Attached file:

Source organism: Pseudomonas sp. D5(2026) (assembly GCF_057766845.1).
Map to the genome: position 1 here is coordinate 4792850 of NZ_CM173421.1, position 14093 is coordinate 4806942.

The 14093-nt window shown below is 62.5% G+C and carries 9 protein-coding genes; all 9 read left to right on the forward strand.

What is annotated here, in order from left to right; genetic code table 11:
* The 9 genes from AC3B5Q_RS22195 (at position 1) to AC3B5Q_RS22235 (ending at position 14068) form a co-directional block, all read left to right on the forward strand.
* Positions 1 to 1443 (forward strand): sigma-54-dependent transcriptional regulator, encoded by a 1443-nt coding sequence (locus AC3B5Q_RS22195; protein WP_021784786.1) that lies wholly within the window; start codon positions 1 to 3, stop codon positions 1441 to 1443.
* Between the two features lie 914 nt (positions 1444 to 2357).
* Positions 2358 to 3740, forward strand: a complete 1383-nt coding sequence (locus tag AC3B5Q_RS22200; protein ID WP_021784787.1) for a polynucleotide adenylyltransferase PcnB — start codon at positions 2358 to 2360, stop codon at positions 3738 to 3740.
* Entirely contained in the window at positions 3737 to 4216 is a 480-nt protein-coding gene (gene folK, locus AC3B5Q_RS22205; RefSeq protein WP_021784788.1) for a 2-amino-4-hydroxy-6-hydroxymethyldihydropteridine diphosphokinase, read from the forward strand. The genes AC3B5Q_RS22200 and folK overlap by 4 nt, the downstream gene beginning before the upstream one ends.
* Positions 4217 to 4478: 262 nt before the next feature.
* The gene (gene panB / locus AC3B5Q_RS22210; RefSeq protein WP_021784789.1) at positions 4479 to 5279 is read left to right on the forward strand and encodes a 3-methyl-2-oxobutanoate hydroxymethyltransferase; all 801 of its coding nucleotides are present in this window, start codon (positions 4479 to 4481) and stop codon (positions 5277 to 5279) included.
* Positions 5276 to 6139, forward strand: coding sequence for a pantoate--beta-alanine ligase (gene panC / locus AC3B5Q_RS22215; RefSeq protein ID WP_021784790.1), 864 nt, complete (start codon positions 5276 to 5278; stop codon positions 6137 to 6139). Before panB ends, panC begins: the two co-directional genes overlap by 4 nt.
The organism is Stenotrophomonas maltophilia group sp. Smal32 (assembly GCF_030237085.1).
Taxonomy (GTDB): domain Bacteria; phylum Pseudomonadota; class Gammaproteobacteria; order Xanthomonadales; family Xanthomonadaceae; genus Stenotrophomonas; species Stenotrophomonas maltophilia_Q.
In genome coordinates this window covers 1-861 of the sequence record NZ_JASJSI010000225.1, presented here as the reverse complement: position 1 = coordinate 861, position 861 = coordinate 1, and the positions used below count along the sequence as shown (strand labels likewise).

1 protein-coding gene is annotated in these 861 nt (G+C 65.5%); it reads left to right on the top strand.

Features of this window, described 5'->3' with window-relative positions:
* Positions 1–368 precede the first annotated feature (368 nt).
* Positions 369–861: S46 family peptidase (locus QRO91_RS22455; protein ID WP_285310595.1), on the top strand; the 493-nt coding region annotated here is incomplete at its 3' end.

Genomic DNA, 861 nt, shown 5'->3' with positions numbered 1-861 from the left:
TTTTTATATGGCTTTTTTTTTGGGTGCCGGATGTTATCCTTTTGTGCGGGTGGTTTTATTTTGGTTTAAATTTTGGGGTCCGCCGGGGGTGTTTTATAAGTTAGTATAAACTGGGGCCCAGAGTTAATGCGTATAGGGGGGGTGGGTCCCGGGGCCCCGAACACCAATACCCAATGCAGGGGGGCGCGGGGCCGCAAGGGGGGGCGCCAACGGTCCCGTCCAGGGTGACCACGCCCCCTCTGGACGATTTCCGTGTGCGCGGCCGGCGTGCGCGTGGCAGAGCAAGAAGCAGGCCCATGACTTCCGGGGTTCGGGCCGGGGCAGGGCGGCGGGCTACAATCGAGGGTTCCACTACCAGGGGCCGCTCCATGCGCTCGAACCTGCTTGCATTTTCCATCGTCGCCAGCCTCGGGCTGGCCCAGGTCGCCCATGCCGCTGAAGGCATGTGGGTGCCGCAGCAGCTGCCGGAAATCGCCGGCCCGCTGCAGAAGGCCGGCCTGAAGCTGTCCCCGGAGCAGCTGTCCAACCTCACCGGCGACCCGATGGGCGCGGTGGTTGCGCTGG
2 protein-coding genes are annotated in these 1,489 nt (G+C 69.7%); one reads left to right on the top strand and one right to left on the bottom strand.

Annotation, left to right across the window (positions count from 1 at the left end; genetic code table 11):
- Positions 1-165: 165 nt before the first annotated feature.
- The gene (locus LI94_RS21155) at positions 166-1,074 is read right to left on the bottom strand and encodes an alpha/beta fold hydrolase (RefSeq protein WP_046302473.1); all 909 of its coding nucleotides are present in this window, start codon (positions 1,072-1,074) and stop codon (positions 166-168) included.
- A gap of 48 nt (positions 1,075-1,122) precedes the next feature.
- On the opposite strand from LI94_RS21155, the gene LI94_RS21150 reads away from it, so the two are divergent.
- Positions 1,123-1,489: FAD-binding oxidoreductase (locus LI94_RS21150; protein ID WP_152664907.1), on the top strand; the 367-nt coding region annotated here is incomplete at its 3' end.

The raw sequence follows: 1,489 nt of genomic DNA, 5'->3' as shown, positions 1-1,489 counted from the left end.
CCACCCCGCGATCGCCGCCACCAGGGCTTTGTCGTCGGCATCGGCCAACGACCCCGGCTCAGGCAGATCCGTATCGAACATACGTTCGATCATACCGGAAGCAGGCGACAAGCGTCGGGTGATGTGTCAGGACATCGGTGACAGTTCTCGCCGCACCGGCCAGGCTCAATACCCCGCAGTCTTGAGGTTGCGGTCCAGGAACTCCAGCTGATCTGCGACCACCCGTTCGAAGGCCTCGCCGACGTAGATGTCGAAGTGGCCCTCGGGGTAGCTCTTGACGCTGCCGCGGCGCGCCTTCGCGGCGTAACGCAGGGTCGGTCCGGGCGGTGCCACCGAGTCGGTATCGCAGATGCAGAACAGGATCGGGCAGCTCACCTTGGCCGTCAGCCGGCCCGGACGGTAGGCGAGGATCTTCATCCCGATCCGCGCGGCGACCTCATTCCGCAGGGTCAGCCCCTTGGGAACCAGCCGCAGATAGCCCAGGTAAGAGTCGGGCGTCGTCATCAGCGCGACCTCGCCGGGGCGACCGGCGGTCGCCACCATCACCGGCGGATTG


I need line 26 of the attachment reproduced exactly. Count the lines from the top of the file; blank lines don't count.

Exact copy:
- A gap of 48 nt (positions 1,075-1,122) precedes the next feature.